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Old 21st November 2005, 11:30 PM   #8
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I've made several different phono stages and a couple different line stages in the past few years and I didn't want to entirely rebuild everything each time so here's what I did. There are small (about 4 x 6") steel plates available at Home Depot in the timber framing section and I bought several of these over time. I have a partial chassis that contains some terminal strips (screw-type) which connect to the umbilical cord to the power supply I built for these projects. The partial chassis is like a shadow box or deep picture frame, it is basically an aluminum box with no top and about 3" deep.

When I build a new circuit module I just have to punch holes for the sockets and attach a few lug-type terminal strips in one of the plates. The "frame" has some screws that hold down the edges of the plates and so the whole thing is both well-enclosed and also easy to monkey around with. I add some wiring with spade lugs to connect to the screw terminals for B+, ground & filament connections.

This has been pretty flexible and has worked well so far. But it is kind of ugly.

Here's a photo. In the photo, the front plate is an Aikido line stage using 6SN7's and the rear plate is one of my 6C45P phono stages, I'm not sure which one:

Click the image to open in full size.

-j
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Old 21st November 2005, 11:35 PM   #9
anatech is offline anatech  Canada
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Hi J Epstein,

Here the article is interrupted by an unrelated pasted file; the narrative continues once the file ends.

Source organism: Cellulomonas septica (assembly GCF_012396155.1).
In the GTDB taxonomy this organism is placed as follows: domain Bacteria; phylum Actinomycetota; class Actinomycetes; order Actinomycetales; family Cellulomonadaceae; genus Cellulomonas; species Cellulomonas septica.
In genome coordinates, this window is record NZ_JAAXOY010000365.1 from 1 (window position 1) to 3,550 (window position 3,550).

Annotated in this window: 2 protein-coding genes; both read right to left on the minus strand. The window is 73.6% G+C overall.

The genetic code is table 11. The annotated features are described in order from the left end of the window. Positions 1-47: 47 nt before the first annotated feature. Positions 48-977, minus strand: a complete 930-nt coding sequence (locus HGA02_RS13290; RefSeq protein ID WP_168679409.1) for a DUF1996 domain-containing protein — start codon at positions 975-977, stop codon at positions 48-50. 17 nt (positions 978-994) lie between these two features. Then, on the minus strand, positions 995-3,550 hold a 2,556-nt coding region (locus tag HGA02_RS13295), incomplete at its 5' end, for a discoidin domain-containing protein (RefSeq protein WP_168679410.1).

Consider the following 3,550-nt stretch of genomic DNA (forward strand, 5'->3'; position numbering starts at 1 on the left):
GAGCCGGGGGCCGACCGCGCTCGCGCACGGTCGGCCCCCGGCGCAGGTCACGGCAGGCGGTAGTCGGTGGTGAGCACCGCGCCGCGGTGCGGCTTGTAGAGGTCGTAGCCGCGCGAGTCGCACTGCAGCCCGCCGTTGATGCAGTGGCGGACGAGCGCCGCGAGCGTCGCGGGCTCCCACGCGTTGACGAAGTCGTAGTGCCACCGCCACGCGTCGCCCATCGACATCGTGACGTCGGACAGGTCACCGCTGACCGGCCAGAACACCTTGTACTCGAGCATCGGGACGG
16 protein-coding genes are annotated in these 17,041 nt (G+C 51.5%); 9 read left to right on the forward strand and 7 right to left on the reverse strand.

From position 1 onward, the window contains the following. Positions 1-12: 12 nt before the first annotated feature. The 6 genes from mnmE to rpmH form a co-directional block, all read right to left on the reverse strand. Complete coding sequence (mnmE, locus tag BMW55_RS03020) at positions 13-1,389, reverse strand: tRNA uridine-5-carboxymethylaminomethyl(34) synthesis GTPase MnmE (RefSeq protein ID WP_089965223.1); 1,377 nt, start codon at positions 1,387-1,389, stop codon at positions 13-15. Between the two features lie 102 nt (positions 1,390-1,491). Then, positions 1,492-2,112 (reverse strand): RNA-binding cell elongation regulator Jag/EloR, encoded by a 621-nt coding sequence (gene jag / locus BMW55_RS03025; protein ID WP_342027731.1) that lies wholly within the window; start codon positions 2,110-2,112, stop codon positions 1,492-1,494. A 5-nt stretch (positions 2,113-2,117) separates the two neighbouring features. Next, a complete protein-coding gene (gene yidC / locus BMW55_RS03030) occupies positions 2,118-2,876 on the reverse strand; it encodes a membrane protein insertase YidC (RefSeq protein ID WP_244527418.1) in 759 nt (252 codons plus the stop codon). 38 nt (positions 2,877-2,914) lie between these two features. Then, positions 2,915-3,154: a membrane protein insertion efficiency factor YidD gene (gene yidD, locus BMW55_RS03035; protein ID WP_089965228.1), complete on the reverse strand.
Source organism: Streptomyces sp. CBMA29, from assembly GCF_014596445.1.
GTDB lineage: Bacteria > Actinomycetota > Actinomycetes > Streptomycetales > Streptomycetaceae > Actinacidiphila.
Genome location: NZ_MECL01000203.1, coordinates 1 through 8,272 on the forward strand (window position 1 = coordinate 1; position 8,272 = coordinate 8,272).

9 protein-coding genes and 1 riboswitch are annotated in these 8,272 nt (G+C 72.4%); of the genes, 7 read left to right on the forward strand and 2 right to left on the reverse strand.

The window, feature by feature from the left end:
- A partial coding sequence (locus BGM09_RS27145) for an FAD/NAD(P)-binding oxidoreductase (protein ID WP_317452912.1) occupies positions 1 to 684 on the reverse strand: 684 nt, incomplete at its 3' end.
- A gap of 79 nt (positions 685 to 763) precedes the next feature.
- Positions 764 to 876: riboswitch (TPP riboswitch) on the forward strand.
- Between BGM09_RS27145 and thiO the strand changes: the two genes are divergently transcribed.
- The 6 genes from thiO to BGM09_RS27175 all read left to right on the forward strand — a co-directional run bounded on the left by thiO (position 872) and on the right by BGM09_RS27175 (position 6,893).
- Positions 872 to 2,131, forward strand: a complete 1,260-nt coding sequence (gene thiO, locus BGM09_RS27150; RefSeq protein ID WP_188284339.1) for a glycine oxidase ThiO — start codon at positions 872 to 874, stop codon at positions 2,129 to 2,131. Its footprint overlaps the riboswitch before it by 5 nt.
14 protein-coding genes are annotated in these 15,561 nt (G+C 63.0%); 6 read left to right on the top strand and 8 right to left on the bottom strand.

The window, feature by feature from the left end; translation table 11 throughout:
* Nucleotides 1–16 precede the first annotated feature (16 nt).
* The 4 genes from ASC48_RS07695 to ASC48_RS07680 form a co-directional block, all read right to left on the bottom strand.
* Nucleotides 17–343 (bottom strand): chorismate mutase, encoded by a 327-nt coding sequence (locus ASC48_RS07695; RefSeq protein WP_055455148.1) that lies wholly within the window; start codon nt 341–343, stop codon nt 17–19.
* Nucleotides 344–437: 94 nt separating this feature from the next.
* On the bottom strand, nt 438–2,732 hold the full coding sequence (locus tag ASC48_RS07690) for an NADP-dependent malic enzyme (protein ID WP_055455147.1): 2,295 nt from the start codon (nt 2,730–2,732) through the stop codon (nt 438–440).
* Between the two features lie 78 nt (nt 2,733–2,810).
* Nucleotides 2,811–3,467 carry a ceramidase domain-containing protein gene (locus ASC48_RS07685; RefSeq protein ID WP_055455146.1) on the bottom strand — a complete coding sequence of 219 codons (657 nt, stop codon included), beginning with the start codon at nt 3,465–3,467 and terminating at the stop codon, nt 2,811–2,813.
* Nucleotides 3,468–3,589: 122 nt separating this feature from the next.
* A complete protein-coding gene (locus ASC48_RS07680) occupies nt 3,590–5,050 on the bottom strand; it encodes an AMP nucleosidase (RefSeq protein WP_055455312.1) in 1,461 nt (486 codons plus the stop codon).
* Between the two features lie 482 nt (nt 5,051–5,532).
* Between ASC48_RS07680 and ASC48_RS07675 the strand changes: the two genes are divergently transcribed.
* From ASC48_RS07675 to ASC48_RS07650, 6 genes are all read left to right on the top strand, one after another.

Hey, I like that idea. I think I'll build up something similar.

Like EC8010, I watch the voltage and current like a hawk when powering up. Been zapped once too often. Usually by a test clip that goes "ping" and off. I wired up some with real test clips (Mueller) and 600V wire as a result of this. They helped but things still fall off.

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Old 22nd November 2005, 12:44 AM   #10
Sherman is offline Sherman  United States
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Quote:
Originally posted by EC8010


Yes, you are.

... I am extremely nervous about electricity. It's nasty stuff, and it kills. When I knock up something as dodgy as that I surround it with test equipment and don't go near it when it has power...
I guess if you look at it objectively we are all risking our lives doing this, at least to some extent!

Your turn-on procedure for a test rig sounds a bit like what I do. I usually hook up a couple meters so they are visible from my position 10-12 feet away when I apply power. I also wear rubber soled shoes and I have a big resistor on an insulated handle to discharging caps.